1. 1986 World Series Win
What else were you expecting? Do I really need to explain this one? They won it all.

Accusations of Leaks and Character Assassinations

The Daily News is reporting that according to court documents, the Wilpon's filed a motion in U.S. Bankruptcy Court Monday, asking that Irving Picard's lawsuit against them to be kept under wrap. The Mets are claiming they have been the victims of "significant leaks," and "attempted character assassination."

The most interesting quote in this story was from the owners' attorney, in which he wrote, "The public's interest in the contents of the suit are closer to 'mere curiosity' than 'legitimate public concern.'"

To the overall general public, yes, they may just be curious. To Mets fans, no, it's not just curiosity. There IS concern about what is going to happen with this team, financially, as well as the effect (if any) it may have on the players on the field.

Nothing hurts a team more than instability.

Just when the Mets were making some pretty low key, yet important signings this offseason, and I was starting to get a good vibe about the 2011 team, this happens.

Monday, January 31, 2011

Pagan Signs, Avoids Arbitration

Angel Pagan and the Mets avoided arbiration today, with Pagan signing a one-year deal worth $3.5 million.

In a statement released through the Mets, Pagan stated, "For the first time in my career, I have a spot on the team, but I'm not taking anything for granted. I can't wait for Spring Training to start. I think we'll be better than people are predicting."

If there was one player I wanted the team to sign it was Pagan. The 2010 season was a break out season for him. He hit .290 in 2010, with 11 home runs and 37 stolen bases.

I think the most important aspect to his successful season was that he was able to stay healthy.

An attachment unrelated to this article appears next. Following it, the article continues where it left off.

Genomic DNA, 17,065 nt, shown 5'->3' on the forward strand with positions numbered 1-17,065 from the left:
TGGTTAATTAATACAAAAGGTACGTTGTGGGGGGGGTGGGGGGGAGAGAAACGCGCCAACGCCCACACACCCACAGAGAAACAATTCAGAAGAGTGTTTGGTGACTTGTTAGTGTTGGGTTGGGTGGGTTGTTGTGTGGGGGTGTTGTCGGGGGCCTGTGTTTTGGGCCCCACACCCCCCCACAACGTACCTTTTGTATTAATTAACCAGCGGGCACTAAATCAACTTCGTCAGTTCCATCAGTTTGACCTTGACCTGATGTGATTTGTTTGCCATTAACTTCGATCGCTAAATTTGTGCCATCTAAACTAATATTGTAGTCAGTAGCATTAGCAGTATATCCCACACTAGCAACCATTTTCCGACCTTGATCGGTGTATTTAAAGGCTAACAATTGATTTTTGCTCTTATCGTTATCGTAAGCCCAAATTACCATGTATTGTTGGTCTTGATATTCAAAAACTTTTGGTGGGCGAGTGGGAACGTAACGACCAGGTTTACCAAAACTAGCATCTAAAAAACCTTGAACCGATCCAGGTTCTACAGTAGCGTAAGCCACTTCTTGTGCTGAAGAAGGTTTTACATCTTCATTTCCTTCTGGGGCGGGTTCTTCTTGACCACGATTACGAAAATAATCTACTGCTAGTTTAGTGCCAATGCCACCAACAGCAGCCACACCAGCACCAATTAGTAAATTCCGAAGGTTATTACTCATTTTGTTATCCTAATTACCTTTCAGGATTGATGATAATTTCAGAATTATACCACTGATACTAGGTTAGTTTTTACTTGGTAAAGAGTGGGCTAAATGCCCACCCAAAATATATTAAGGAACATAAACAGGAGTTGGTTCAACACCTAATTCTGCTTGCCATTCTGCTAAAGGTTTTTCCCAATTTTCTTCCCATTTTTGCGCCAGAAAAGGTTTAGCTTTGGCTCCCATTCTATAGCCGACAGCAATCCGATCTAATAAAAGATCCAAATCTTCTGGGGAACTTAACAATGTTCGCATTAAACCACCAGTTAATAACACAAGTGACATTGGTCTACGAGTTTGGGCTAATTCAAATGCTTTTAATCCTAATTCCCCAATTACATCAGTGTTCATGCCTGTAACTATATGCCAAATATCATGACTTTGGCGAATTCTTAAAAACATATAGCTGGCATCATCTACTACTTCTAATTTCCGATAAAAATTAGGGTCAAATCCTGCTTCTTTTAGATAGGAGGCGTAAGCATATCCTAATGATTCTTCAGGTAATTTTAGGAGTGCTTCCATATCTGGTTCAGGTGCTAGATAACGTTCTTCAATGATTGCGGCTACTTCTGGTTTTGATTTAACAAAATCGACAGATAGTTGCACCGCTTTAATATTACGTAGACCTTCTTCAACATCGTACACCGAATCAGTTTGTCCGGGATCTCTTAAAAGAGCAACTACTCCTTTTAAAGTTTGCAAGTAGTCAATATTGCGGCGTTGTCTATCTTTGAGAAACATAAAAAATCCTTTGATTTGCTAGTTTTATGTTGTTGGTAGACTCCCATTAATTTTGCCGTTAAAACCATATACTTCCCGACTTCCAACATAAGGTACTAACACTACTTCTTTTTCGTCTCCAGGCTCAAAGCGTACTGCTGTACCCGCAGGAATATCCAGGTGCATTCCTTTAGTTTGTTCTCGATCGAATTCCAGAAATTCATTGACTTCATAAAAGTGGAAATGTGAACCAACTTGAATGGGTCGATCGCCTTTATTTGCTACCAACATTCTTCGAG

Pagan did a great job filling in for Carlos Beltran in center field, but with Beltran back, it's expected that he will move over to right field. 

On a side note...Pagan will be chatting with fans tomorrow at noon on

Why People Won't Buy What the Wilpon's are Selling

According to Darren Rovell, CNBC's sports business reporter, nobody is going to bother paying $200 million for a minority piece of the team. This makes sense. That's an awful lot of money to pay just to sit in the background and have no major say in the team's operations.

Rovell thinks the Wilpon's have two options:

1. Sell the 20-25 percent and throw in a part of SNY as well, or;
2. Sell now with a promise to sell the rest of the team at a later date.

As much as many Mets fans would like to see the Wilpon's sell everything and never come back, I don't see this as a possibility. I don't see the Wilpon's leaving without a fight.

I am no financial expert, however, so I really have no idea how this will play out. Only time will tell.

To read Rovell's full story, click here.

Selig Meeting with Mets

According to ESPN, and Newsday's Jim Baumbach, MLB Commissioner Bud Selig is on his way to New York today, and will meet with the Wilpon's either late today, or tomorrow.

There is no word as to what this meeting is about. So before you go crazy assuming it's about their finances, or selling the team, relax.

It could be that, or it could be about the All-Star game coming to Citi Field in 2013.

Sunday, January 30, 2011

Reality Check: Cuban Ain't Buyin'

Just when I get past the fans' and the medias' delusional idea of Albert Pujols playing for the Mets, they come up with another asinine idea: Mark Cuban, part owner of the Mets.

Be real, people.

As soon as the news broke the other day of the Wilpon's possibly selling a minority stake in the team (20-25 percent), the Internet went crazy with talk of Cuban snatching it up.

My question is why?

I've got nothing against Cuban, but he doesn't seem like the kind of guy who buys 20-25 percent of a team and then takes a back seat, not participating in day-to-day operations.

Plus while some fans call him passionate, I think he may also be just a touch crazy.

After hearing about all the shenanigans he's pulled in Dallas, I can just see Cuban running out onto the field, ripping a base out of the ground, and tossing it at an umpire because he disagrees with a call.

As entertaining as that would be to see, the Mets don't need that kind of crazy. After all, they already have Wally Backman in the system.

Finally, when was the last time Cuban's team has won a championship?

That's right, never.